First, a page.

Inspired by the brain, we asked: what physical factors shape the combined structure and function of the human brain? We came to realise that two core constraints on the brain are space and communication. This is because real brains are not mathematically abstract entities – they are physical 3D systems where communication occurs locally through the connections between their many neurons. These types of constraints are never typically considered when training AI systems.


Work like this is beginning to show us how embodying AI models with constraints from biology can start to uncover new principles of intelligent systems.


What we found through our spatially embedded neural networks was surprising – many observable features commonly found in empirical brain networks would arise in these AI systems organically once these constraints were baked in. Specifically, connections arranged their strength depending on the length of their connections, formed modules in their structure and formed a network topology that looks very much like what we see in biology. Not only that, as these networks were also functioning – solving a memory and navigation task – we could test how these networks keep information in their dynamics but also how efficient their energetic usage was relative to more typical AI models. As in the animal kingdom, we found that specialised information had a spatial extent to it (you could observe where information was being used) but additionally we found these networks to be more efficient energetically.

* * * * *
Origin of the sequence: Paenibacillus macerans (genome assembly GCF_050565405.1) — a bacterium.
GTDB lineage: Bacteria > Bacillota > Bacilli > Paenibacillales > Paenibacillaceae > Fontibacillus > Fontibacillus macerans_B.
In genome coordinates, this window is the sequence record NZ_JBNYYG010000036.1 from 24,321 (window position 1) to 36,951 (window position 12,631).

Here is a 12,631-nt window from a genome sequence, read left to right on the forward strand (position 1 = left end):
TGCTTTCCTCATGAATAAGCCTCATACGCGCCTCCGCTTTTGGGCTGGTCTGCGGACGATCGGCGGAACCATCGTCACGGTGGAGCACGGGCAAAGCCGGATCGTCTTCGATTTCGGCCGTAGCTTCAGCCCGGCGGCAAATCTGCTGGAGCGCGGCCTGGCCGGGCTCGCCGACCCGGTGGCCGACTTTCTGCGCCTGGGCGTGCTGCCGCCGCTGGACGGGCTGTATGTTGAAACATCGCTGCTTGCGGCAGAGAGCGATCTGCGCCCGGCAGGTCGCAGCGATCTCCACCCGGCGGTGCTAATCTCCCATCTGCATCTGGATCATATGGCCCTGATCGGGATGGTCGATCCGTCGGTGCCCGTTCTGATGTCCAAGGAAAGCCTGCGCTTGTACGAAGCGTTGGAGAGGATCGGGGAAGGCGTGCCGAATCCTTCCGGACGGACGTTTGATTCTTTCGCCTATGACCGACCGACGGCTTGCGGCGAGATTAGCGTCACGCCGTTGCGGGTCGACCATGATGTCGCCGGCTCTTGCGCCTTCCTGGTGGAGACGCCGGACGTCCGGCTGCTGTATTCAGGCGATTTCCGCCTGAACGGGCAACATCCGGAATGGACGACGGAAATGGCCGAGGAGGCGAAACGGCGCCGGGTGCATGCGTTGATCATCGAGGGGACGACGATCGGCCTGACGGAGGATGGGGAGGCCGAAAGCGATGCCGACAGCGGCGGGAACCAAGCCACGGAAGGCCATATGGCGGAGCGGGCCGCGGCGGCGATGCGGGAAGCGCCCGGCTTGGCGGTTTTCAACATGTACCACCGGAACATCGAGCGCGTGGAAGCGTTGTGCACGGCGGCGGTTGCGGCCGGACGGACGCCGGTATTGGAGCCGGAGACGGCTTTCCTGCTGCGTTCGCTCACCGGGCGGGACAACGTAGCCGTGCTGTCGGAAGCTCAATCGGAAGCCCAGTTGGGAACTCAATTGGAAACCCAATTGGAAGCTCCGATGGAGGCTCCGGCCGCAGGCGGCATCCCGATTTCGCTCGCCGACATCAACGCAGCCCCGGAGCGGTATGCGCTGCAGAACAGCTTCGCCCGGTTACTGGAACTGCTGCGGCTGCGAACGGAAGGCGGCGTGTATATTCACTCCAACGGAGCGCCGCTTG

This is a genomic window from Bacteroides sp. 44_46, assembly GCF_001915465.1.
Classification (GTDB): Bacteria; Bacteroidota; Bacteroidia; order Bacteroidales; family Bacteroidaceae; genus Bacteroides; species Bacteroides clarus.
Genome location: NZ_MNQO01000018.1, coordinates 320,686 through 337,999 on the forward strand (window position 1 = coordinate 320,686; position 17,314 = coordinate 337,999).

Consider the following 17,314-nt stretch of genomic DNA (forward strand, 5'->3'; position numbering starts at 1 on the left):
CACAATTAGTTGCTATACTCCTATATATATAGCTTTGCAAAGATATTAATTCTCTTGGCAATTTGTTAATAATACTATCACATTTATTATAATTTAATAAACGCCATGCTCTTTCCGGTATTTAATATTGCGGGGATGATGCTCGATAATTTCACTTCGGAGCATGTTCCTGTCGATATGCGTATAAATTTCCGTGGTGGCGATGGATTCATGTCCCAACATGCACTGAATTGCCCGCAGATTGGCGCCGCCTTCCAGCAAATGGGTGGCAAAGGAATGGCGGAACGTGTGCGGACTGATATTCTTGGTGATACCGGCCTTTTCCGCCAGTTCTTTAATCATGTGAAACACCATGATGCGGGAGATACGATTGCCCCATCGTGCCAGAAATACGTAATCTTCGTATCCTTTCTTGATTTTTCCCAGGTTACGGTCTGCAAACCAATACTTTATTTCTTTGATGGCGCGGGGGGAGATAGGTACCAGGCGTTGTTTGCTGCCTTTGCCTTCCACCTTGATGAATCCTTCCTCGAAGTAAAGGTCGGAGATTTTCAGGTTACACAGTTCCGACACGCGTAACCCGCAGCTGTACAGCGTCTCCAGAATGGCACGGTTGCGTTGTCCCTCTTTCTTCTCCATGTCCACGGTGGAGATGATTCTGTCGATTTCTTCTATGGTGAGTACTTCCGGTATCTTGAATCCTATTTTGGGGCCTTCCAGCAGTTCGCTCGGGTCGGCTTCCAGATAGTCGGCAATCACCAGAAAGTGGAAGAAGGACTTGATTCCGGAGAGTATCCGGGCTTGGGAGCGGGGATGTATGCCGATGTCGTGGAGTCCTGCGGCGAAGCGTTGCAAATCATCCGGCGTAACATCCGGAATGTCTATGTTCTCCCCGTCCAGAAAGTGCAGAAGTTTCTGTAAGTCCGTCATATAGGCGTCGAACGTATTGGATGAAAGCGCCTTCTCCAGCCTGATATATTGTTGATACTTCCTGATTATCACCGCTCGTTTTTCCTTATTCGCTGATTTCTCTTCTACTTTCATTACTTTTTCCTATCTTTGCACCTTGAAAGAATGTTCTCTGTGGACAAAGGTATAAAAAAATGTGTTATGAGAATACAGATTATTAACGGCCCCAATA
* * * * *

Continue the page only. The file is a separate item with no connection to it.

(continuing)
There is a long way to go in this highly interdisciplinary and emerging field at the intersection of neuroscience and AI. But work like this is beginning to show us how embodying AI models with constraints from biology can start to uncover new principles of intelligent systems. It is a moving prospect to think that looking to nature may help us reveal new and exciting discoveries at the forefront of a (fresh kind of) AI.


For the Nature Machine Intelligence article see below:

Achterberg, J., Akarca, D., Strouse, D.J. et al. Spatially embedded recurrent neural networks reveal widespread links between structural and functional neuroscience findings. Nature Machine Intelligence 5, 1369–1381 (2023).